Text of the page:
The three horizontal lines and arrow seems also rare. I haven’t found it on most Tandberg /Norsk Data keyboard and not in manuals (most are for 2215). But it’s included as character in the ROM.

I found three vertical arrows pointing up (and down) on this Siemens 6.600 keyboard, also 2 horizontal lines with arrow (top middle)

I have the manual. The 3 arrows meaning that the complete text will be moved in that direction (deleting top or bottom line). Maybe the same as the Tandberg key.
Probably these are special commands depending on the hardware and especially software. Maybe we should check the software.

I found also following commands (maybe the arrows were later replaced by text)
EOT Erase Line
EL Erase in Line
EM Erase Page (maybe same as CLR)
ED Erase in display
CBT Cursor backwards tabulation

This is no coincidence. Tandberg was (is?) an OEM supplier for Siemens Transdata Terminals.

Yes, but I mean the 2 specific keys.

I also wonder about the black keyboard. I found very few companies with those Siemens keyboard in black.
One is NCR (I found on commons titled NEC H0150…), and one is Taylorix (who made Triumph-Adler clones).
I have checked many computers and typewriters but I haven’t found any key like that. And I doubt that the DIN would help.

Some days ago the device has been sold. (65 EUR, 5 bids) sold as defective.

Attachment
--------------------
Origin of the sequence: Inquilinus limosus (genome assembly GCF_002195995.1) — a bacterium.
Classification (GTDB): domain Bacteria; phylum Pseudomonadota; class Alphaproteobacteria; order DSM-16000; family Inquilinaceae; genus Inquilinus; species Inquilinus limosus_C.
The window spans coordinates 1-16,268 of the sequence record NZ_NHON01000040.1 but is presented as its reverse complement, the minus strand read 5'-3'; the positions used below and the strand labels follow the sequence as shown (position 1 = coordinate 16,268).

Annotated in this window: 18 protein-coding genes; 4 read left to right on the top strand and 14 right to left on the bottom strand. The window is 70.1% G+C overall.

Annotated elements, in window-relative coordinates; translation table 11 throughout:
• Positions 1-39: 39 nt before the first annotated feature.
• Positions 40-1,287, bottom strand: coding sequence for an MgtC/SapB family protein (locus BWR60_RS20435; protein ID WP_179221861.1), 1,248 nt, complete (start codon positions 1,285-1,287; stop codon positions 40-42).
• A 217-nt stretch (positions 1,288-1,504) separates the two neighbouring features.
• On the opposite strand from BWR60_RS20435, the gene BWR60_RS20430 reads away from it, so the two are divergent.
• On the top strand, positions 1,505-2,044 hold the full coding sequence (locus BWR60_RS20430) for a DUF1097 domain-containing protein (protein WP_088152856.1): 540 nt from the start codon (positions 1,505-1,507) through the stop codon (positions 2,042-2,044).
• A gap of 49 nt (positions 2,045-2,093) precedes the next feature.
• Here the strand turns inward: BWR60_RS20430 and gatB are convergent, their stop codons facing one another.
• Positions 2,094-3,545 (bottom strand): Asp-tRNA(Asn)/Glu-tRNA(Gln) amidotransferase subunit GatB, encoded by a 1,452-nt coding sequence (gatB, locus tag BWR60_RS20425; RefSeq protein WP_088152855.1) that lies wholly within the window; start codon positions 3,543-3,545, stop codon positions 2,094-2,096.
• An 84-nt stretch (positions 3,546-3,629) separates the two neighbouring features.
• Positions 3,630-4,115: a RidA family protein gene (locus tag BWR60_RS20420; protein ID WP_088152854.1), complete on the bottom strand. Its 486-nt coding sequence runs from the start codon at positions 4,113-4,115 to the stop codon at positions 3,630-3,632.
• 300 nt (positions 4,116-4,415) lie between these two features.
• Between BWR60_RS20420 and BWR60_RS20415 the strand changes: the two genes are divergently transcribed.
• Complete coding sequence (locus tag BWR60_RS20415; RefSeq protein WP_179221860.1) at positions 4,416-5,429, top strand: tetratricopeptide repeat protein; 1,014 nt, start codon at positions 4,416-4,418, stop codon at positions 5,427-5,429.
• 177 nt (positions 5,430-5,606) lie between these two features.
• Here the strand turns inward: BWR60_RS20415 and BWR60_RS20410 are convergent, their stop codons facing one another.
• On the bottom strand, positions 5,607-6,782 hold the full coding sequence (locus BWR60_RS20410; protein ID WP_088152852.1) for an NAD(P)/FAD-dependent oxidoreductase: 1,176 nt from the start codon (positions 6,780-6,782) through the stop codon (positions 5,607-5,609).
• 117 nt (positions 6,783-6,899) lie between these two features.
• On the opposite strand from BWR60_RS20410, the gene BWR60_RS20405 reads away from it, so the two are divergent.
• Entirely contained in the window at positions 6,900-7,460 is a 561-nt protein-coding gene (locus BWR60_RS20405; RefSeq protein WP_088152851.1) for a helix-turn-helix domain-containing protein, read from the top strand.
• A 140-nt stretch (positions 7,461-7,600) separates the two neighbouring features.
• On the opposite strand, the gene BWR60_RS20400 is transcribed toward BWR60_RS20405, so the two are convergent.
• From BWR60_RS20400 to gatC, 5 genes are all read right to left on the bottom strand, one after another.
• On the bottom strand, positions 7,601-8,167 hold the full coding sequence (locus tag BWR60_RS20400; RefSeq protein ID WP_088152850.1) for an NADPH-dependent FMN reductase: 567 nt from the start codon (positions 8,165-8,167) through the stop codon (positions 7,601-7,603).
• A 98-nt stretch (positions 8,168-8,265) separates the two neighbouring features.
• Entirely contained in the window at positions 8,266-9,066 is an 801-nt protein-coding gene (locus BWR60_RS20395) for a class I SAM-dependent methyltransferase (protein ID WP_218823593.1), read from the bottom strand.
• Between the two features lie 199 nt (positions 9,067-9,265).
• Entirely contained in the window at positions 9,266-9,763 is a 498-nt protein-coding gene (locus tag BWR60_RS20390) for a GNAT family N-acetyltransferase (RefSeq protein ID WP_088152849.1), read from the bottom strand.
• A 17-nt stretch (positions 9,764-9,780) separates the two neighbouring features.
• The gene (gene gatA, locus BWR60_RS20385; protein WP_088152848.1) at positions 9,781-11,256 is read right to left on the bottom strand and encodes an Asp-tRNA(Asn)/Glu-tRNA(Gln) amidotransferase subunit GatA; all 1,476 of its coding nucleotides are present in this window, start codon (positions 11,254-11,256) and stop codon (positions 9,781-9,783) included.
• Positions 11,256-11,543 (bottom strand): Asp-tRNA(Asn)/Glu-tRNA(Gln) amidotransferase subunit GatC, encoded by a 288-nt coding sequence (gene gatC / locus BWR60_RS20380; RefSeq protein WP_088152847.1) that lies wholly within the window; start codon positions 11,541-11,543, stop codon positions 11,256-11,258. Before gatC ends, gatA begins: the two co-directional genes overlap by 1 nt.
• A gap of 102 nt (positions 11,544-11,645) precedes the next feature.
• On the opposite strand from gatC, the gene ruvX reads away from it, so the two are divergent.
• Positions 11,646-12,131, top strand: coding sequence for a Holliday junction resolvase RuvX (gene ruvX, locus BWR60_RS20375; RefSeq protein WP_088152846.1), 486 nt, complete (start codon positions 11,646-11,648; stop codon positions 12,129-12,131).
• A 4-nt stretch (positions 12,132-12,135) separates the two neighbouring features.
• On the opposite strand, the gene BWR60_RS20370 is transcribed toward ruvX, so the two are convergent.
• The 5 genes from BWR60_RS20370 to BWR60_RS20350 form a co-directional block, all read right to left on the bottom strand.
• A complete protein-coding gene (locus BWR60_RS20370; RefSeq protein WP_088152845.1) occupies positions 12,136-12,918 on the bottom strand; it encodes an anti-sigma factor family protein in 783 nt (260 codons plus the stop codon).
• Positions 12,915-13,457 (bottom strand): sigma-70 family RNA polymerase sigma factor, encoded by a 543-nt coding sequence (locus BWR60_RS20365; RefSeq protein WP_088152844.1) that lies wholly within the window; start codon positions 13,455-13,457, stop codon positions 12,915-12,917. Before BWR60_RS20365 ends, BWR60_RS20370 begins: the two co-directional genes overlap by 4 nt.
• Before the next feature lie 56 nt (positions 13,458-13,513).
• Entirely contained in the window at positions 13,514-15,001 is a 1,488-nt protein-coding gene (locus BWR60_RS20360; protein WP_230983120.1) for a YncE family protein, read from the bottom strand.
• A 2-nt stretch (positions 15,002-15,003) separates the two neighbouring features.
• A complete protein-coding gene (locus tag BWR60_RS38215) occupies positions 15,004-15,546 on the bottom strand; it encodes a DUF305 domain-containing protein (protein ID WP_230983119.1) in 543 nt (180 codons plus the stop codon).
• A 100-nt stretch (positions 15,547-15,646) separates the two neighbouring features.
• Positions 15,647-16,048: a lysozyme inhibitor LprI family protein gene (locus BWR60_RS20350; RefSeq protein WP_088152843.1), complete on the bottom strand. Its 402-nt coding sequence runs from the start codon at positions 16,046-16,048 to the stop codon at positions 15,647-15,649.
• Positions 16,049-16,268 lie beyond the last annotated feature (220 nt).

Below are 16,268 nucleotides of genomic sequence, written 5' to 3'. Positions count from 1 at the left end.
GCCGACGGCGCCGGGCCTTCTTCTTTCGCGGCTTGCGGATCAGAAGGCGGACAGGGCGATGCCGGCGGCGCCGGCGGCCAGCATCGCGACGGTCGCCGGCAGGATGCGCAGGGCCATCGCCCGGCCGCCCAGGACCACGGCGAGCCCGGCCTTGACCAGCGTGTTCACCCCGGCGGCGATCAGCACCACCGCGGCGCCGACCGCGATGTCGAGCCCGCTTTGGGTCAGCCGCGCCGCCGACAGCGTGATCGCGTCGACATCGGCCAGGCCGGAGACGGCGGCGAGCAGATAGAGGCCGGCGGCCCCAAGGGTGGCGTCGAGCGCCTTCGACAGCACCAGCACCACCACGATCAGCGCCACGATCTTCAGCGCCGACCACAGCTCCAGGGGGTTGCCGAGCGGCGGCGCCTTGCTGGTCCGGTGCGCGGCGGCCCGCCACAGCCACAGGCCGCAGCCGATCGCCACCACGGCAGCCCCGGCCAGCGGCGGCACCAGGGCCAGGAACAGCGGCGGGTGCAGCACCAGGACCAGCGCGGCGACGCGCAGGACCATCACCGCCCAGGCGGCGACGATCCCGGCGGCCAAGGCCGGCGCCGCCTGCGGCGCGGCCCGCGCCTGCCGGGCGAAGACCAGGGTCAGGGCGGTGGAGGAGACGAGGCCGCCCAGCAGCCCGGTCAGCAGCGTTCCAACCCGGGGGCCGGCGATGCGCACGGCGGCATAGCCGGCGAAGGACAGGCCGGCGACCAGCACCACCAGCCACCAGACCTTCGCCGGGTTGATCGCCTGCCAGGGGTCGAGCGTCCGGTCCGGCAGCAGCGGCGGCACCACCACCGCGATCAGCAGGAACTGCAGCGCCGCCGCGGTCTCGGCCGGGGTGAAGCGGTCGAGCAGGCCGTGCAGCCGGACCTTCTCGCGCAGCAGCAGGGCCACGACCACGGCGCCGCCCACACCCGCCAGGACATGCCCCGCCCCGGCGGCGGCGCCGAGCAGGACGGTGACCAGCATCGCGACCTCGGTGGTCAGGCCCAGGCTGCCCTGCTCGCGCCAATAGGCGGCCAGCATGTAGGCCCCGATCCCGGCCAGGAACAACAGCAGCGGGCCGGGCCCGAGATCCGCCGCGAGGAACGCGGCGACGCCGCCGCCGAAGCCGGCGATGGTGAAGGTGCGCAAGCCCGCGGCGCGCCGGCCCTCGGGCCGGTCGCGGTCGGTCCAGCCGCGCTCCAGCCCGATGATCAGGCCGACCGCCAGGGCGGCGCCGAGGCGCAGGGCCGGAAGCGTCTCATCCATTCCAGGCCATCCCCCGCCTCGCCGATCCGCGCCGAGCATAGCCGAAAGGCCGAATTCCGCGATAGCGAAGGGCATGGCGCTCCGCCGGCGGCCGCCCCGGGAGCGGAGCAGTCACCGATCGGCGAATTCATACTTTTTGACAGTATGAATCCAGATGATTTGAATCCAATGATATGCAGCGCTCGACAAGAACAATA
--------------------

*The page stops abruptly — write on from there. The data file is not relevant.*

As someone can’t do much with it, it’s likely that a (German) museum’s owner bought it and publish it somewhere. Or maybe resell it.

If this refers to the one in very first post, I think this may be a terminal based on international standards – you were mentioning possible Japanese origins – that has been modified for German use. (Mind that this is not QWERTZ, as it would have been if this had been specifically designed for the German region. This is really an interesting mix of layouts.)

The peculiar lack of any markings suggest to me that this had been sourced for a very special purpose, like a one-of-a-kind system or an application that didn’t enjoy much of an exposure (like maintenance/processing tasks integrated with and restricted to a single company, or similar). If this had been the user facing part of a text processing system or had been meant for clerical work, I’d expect to see some proud manufacturer sticker on the front and at least some markings on the back.
(This makes me think that this had either been assembled from distinct parts for a special purpose, or that what we’re seeing here is not the original packaging.)

form feed (aka vertical tab)

Those two are distinct. Form feed is 12 and vertical tab is 11 (decimal).